Mars Hill church closes branches after founder Mark Driscoll calls women 'penis homes'

The Evangelical church has seen a steady decline in attendance

An Evangelical mega church is closing branches after comments made by its founder Mark Driscoll where he referred to women as “penis homes” were unearthed by a blogger.

Mars Hill spokesman Justin Dean said financial pressures are forcing the cutbacks in the wake of negative press surrounding the church and its founder, who has stepped down for six weeks amid concerns surrounding his leadership.

The Seattle-based church has been growing steadily over the past 18 years to reach 15 branches in five states. Now, Mars Hill church leaders say they plan to cut between 30 and 40 per cent of paid staff.

The attendance figures at branches of Mars Hill combined have dropped from about 12,000 to 13,000 a week at the start of the year to about 8,000 to 9,000 a week.

“We’ve basically found ourselves in a tough financial position,” Mr Dean told The Seattle Times. “We started the year the strongest we’ve ever been, but since then we’ve seen a decline in attendance and giving, and we saw a steep decline over the last two months.”

Its leader, Pastor Mark Driscoll has recently been accused of posting offensive comments on the Mars Hill online forum almost 15 years ago under a pseudo name.

In 2000, Mr Driscoll posted a message on a Church board under the name William Wallace II, which read: “Knowing that His penis would need a home, God created a woman to be your wife and when you marry her and look down you will notice that your wife is shaped differently than you and makes a very nice home.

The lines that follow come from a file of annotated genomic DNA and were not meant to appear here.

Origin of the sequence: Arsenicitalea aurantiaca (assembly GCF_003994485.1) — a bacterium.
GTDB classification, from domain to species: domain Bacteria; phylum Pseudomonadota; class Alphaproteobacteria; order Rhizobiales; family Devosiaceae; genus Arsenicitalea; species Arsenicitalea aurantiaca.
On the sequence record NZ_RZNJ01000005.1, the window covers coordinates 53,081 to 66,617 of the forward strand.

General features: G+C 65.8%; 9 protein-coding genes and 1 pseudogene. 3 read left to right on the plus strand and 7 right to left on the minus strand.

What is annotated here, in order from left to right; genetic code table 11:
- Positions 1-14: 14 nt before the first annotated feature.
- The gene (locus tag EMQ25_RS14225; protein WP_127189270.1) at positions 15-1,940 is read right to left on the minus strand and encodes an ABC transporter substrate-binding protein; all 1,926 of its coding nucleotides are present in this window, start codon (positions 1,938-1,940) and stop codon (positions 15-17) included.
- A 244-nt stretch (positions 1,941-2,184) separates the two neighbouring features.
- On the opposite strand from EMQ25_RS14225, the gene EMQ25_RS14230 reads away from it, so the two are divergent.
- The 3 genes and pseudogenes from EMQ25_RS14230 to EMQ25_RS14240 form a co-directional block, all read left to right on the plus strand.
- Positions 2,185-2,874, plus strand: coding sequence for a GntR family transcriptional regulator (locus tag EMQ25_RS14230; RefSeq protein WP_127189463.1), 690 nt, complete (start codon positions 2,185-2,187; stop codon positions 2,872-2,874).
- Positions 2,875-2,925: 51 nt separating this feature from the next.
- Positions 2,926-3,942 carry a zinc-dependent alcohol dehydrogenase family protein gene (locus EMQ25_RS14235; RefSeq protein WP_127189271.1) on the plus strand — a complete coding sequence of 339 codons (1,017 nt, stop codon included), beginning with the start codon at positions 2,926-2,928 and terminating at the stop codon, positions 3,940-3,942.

In another post he suggested the wives of pastor’s who have an affair may be in some encouraging his infidelity by “letting themselves go”, Vocativ reports.

The pastor is also accused of plagiarising passages in one of his books, misuse of church funds and improper behaviour toward subordinates, according to the Religion News Service.

Church elders are interviewing the pastor about allegations made against him during the six week period.

In a post on the Mars Hill website, Mr Driscoll discussed his leave and apologised to church followers.

In his letter, he also wrote: “Nearly 15 years ago I wrote some things on a Mars Hill discussion board on our website using a pseudonym. I quickly realised what I wrote and how I did it was wrong.

“We removed the entire section of the website a few months later and I addressed it publicly in a book I wrote six years later - calling it what it was: wrong."